I apologize if my post title lured you in with the expectation of sordid details, but I don’t think you’ll be disappointed. I truly am smitten with my newest acquisition.
It’s a Drexel Declaration secretary! Tambour doors, slide-out desktop, and those legs—it was lust at first sight.
Though I loved it at first sight, I didn’t really think I was going to get it. When I saw the ad it had been posted for over five hours. I figured my chances were nil, but I sent the email and waited. Miraculously, the next morning I discovered I was first in line for not only this, but also a matching bachelor chest.
This bachelor has lived a rough life and he’ll be needing some cosmetic attention to repair numerous scrapes and a sizable dent in the top. I’m anxious to try a steaming trick that I’ve heard puts damage like this back on the level. I’ll keep you posted on that process.
If you’re a long time reader of the blog, you’re probably already aware that I have a bit of an obsession with Drexel Declaration. It all started with a single coffee table six years ago and has now grown to over 20 pieces. You can check out some of my other pieces here, here, here and here.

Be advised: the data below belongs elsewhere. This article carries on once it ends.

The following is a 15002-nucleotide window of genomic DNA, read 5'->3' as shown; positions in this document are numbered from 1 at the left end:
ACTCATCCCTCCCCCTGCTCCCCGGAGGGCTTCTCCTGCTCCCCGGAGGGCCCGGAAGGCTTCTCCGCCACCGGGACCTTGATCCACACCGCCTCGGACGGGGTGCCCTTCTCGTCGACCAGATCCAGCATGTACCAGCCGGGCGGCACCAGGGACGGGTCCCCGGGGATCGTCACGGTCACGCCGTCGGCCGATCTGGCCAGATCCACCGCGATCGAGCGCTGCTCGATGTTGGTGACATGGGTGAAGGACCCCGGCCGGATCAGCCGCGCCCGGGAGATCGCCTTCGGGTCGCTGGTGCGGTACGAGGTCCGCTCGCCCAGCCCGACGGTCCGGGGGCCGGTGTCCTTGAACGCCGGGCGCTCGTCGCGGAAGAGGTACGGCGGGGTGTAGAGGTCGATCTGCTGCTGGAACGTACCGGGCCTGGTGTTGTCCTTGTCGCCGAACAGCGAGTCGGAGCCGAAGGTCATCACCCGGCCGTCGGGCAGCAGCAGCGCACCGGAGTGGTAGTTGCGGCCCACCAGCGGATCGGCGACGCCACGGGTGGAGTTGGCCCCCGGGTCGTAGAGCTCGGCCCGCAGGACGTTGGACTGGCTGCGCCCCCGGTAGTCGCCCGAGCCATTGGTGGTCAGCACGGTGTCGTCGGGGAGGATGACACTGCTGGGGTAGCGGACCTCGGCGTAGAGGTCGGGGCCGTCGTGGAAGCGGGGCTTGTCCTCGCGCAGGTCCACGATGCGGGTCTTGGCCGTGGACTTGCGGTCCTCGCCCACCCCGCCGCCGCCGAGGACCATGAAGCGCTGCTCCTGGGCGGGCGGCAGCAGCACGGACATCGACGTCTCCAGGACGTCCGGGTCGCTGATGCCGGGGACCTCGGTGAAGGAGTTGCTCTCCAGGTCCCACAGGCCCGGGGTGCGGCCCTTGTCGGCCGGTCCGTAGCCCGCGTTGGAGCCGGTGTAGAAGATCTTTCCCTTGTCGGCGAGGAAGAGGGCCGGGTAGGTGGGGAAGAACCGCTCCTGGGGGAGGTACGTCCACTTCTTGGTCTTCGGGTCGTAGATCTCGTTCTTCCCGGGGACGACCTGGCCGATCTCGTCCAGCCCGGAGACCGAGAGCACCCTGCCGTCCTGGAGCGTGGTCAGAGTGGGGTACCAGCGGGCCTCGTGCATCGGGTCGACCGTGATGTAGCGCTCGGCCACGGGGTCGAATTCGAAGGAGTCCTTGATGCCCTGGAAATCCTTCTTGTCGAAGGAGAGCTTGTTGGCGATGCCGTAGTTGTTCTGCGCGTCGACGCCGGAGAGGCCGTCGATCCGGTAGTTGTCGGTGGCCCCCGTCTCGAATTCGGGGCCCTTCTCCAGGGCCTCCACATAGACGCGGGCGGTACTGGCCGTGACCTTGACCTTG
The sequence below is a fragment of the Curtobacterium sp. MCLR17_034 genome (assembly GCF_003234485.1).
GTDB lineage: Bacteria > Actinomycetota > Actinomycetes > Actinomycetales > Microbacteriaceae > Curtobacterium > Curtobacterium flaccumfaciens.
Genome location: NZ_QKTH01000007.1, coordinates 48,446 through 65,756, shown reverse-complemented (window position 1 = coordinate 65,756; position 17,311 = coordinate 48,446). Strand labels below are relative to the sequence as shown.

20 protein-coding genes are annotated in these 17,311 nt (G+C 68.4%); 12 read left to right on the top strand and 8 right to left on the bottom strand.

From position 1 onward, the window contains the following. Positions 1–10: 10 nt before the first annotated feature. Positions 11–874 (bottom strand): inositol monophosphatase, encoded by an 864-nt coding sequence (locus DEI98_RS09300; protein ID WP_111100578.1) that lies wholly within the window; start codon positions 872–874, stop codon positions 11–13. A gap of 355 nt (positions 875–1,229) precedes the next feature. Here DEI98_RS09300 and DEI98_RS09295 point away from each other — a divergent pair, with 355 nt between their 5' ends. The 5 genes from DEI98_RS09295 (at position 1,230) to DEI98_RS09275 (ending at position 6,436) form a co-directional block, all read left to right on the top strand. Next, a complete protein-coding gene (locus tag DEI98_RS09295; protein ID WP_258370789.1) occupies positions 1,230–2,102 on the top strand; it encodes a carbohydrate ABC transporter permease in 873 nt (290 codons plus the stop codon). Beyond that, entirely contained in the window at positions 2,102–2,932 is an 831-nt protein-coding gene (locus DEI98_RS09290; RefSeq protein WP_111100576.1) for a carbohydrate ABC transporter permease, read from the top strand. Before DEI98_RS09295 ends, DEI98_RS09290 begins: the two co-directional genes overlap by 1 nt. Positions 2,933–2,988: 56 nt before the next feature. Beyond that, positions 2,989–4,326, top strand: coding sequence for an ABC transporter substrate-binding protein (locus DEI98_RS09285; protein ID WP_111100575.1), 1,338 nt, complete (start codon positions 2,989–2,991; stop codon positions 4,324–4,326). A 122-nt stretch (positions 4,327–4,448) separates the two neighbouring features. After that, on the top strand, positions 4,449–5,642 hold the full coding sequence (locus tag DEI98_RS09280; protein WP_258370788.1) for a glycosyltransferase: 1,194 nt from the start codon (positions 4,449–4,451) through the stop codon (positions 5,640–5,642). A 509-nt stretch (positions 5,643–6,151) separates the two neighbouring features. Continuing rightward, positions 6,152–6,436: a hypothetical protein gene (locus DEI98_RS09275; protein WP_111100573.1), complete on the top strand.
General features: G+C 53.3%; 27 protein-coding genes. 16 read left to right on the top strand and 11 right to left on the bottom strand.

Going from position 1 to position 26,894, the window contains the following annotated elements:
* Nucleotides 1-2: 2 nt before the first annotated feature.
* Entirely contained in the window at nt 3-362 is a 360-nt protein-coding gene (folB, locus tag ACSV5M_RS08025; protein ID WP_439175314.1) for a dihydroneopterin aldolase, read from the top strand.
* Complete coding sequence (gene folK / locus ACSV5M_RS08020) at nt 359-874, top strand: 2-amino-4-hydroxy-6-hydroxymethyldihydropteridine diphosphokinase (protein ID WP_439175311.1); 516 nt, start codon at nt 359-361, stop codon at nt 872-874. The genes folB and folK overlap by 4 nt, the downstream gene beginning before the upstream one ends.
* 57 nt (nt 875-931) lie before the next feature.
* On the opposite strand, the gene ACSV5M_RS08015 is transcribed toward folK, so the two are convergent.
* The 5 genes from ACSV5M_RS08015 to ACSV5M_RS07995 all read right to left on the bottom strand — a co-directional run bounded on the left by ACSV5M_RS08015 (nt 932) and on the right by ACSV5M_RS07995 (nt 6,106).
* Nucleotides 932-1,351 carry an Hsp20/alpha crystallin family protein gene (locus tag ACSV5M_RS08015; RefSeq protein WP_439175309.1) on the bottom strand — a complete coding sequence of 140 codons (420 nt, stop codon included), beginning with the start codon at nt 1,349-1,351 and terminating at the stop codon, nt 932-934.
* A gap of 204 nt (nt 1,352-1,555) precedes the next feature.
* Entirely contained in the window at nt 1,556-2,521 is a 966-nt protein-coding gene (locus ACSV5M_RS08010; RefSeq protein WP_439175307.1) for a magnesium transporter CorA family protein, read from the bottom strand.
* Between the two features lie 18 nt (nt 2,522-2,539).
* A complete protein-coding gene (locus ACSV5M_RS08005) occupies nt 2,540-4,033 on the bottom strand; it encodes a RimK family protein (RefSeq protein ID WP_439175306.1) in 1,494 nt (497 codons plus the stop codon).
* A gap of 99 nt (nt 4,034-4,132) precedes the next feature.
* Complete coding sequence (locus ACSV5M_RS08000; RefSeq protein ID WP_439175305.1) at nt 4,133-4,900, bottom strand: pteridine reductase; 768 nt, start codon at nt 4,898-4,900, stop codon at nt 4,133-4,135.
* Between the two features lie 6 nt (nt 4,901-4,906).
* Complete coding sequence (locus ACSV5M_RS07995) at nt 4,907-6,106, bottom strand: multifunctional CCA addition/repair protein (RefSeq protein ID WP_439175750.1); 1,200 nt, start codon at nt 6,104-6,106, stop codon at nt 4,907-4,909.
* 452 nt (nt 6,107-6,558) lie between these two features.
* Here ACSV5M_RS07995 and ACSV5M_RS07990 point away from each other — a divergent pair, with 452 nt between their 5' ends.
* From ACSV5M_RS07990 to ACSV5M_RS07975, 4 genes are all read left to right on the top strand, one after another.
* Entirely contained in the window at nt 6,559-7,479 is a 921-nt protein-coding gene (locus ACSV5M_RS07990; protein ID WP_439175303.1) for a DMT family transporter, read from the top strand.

Declaration was designed by Kipp Stewart and Stewart Mac Dougall for Drexel in 1958. The design was inspired by the craftsmanship and detailing of Shaker furniture melded with a modern aesthetic. The result was a fully packed line of refined and solidly built mid-century modern pieces. There were two hardware options: white porcelain pulls or brass pulls with Formica inlays. Most of my pieces have the porcelain pulls, I’ll probably be on the lookout for replacements so I can switch out the brass pulls on these new pieces.
One of my favorite aspects of Declaration is the level of documentation each piece has. I’ve yet to find an unmarked or undated piece. Manufactured in 1962 and 1966, these pieces are among the youngest in my rapidly growing collection.